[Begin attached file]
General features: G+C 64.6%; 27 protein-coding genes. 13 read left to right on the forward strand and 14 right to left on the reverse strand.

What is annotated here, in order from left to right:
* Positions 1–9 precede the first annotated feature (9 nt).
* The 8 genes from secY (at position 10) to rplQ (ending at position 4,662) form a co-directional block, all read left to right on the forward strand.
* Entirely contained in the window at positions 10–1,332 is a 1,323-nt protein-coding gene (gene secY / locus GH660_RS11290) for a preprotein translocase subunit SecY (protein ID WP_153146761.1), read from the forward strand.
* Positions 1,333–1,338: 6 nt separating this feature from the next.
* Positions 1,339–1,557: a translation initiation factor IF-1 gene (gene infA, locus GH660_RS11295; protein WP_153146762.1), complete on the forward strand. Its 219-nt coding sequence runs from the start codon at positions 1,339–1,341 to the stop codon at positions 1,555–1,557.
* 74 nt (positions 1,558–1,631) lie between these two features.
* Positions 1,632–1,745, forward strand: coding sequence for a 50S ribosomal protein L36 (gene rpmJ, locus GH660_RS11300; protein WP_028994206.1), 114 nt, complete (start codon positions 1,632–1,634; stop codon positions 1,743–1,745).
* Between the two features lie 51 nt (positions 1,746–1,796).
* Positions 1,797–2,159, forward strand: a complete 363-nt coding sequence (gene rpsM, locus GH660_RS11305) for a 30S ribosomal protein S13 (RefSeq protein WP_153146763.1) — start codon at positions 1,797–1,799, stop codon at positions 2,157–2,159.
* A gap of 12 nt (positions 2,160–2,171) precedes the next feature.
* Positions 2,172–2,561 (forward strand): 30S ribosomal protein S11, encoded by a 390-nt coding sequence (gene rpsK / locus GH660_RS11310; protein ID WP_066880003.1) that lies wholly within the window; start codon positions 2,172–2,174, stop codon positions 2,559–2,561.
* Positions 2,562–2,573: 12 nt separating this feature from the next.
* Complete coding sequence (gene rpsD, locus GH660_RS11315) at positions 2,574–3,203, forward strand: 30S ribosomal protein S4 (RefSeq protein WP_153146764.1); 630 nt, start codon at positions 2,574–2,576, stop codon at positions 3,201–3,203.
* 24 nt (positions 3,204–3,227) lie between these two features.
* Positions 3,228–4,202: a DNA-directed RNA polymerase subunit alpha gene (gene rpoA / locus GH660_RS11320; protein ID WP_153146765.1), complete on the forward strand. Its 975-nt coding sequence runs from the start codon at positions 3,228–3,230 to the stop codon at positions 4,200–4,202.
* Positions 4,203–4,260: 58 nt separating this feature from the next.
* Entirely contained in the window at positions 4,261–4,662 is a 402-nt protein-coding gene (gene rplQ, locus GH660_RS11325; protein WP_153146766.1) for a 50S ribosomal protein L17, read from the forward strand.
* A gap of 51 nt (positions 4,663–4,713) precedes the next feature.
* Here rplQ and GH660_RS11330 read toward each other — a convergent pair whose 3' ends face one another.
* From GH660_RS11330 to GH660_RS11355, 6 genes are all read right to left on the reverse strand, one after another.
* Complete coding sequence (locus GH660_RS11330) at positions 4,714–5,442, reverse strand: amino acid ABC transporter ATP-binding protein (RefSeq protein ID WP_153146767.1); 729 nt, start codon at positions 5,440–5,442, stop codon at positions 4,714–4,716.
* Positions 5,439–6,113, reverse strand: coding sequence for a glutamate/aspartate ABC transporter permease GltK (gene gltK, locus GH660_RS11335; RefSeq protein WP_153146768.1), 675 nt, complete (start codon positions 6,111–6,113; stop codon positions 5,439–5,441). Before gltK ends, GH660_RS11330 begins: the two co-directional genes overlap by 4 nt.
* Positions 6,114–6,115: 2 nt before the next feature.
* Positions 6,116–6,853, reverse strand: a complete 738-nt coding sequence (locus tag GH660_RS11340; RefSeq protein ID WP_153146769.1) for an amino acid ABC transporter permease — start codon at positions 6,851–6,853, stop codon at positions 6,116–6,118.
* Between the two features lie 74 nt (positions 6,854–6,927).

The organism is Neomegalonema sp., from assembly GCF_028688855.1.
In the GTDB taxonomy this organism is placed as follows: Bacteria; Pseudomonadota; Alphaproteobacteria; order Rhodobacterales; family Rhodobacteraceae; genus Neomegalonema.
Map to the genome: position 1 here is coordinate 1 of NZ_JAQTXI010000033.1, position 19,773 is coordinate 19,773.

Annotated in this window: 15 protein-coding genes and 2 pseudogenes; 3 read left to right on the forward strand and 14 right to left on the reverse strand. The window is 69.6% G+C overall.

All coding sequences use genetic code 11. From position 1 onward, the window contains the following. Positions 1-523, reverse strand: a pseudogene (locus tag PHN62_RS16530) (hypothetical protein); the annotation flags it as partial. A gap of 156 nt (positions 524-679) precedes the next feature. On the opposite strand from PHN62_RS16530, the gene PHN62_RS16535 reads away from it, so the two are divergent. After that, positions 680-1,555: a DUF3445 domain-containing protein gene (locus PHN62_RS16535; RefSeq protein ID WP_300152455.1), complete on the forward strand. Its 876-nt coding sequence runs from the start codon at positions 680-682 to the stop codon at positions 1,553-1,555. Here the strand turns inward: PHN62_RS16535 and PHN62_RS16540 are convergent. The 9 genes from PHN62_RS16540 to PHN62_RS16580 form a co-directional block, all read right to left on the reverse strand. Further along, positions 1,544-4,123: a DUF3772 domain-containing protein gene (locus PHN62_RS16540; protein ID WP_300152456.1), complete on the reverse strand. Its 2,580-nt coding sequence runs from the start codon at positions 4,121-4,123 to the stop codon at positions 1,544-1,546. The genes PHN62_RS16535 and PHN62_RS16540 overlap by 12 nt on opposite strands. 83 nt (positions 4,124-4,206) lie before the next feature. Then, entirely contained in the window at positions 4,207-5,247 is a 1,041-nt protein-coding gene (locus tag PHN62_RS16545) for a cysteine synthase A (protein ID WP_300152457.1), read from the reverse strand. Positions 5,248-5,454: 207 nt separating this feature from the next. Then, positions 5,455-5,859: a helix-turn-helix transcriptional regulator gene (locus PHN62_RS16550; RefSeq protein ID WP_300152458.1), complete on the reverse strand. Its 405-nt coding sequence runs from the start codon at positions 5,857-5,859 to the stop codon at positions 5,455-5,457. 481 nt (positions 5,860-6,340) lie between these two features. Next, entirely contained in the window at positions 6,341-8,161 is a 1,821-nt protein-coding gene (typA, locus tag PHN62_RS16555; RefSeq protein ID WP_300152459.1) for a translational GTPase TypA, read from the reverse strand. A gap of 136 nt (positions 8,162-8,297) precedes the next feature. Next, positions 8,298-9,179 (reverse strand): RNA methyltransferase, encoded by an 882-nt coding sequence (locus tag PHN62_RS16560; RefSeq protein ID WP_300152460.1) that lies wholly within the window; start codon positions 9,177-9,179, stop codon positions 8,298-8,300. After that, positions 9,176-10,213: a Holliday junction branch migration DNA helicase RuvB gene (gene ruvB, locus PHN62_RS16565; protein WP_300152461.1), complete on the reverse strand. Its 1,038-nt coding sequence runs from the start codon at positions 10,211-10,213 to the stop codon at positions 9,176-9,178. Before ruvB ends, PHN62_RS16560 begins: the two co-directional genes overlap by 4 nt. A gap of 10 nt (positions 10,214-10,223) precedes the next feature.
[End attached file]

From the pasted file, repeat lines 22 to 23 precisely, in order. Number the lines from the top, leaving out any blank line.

* From GH660_RS11330 to GH660_RS11355, 6 genes are all read right to left on the reverse strand, one after another.
* Complete coding sequence (locus GH660_RS11330) at positions 4,714–5,442, reverse strand: amino acid ABC transporter ATP-binding protein (RefSeq protein ID WP_153146767.1); 729 nt, start codon at positions 5,440–5,442, stop codon at positions 4,714–4,716.